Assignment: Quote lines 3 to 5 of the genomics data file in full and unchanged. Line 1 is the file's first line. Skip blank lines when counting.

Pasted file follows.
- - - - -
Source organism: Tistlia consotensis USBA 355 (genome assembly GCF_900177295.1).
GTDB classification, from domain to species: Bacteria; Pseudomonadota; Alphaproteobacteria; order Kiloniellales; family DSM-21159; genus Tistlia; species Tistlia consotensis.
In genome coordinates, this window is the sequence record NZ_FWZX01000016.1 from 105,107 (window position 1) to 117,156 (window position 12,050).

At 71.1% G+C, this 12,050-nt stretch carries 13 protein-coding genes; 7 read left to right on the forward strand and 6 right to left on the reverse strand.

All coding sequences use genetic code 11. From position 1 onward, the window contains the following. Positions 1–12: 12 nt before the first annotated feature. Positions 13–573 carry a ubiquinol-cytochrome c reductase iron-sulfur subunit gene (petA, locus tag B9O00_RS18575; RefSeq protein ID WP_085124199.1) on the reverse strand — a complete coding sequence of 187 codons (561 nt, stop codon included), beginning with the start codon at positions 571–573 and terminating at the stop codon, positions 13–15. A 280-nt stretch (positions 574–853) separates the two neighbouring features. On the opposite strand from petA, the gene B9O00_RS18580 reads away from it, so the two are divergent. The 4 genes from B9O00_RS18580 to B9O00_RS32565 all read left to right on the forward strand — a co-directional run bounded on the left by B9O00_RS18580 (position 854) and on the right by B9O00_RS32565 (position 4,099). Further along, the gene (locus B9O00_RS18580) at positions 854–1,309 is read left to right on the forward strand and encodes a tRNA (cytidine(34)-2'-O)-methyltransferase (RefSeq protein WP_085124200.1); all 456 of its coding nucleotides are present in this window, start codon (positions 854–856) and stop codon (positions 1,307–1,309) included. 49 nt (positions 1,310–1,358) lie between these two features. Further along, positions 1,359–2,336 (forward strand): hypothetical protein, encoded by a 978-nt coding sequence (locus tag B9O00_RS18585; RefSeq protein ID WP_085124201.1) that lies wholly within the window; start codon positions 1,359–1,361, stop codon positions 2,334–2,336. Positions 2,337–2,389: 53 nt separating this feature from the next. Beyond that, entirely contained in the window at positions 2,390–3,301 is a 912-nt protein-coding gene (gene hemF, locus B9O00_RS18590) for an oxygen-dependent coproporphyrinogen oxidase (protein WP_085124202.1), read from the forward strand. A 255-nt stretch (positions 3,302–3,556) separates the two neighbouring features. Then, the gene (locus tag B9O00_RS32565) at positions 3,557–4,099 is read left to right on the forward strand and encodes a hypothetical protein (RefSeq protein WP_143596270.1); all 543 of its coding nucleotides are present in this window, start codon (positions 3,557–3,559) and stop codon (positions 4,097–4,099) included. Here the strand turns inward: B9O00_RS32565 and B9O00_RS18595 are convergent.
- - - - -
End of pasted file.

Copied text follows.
In genome coordinates, this window is the sequence record NZ_FWZX01000016.1 from 105,107 (window position 1) to 117,156 (window position 12,050).

At 71.1% G+C, this 12,050-nt stretch carries 13 protein-coding genes; 7 read left to right on the forward strand and 6 right to left on the reverse strand.

All coding sequences use genetic code 11. From position 1 onward, the window contains the following. Positions 1–12: 12 nt before the first annotated feature. Positions 13–573 carry a ubiquinol-cytochrome c reductase iron-sulfur subunit gene (petA, locus tag B9O00_RS18575; RefSeq protein ID WP_085124199.1) on the reverse strand — a complete coding sequence of 187 codons (561 nt, stop codon included), beginning with the start codon at positions 571–573 and terminating at the stop codon, positions 13–15. A 280-nt stretch (positions 574–853) separates the two neighbouring features. On the opposite strand from petA, the gene B9O00_RS18580 reads away from it, so the two are divergent. The 4 genes from B9O00_RS18580 to B9O00_RS32565 all read left to right on the forward strand — a co-directional run bounded on the left by B9O00_RS18580 (position 854) and on the right by B9O00_RS32565 (position 4,099). Further along, the gene (locus B9O00_RS18580) at positions 854–1,309 is read left to right on the forward strand and encodes a tRNA (cytidine(34)-2'-O)-methyltransferase (RefSeq protein WP_085124200.1); all 456 of its coding nucleotides are present in this window, start codon (positions 854–856) and stop codon (positions 1,307–1,309) included. 49 nt (positions 1,310–1,358) lie between these two features. Further along, positions 1,359–2,336 (forward strand): hypothetical protein, encoded by a 978-nt coding sequence (locus tag B9O00_RS18585; RefSeq protein ID WP_085124201.1) that lies wholly within the window; start codon positions 1,359–1,361, stop codon positions 2,334–2,336. Positions 2,337–2,389: 53 nt separating this feature from the next. Beyond that, entirely contained in the window at positions 2,390–3,301 is a 912-nt protein-coding gene (gene hemF, locus B9O00_RS18590) for an oxygen-dependent coproporphyrinogen oxidase (protein WP_085124202.1), read from the forward strand. A 255-nt stretch (positions 3,302–3,556) separates the two neighbouring features. Then, the gene (locus tag B9O00_RS32565) at positions 3,557–4,099 is read left to right on the forward strand and encodes a hypothetical protein (RefSeq protein WP_143596270.1); all 543 of its coding nucleotides are present in this window, start codon (positions 3,557–3,559) and stop codon (positions 4,097–4,099) included. Here the strand turns inward: B9O00_RS32565 and B9O00_RS18595 are convergent.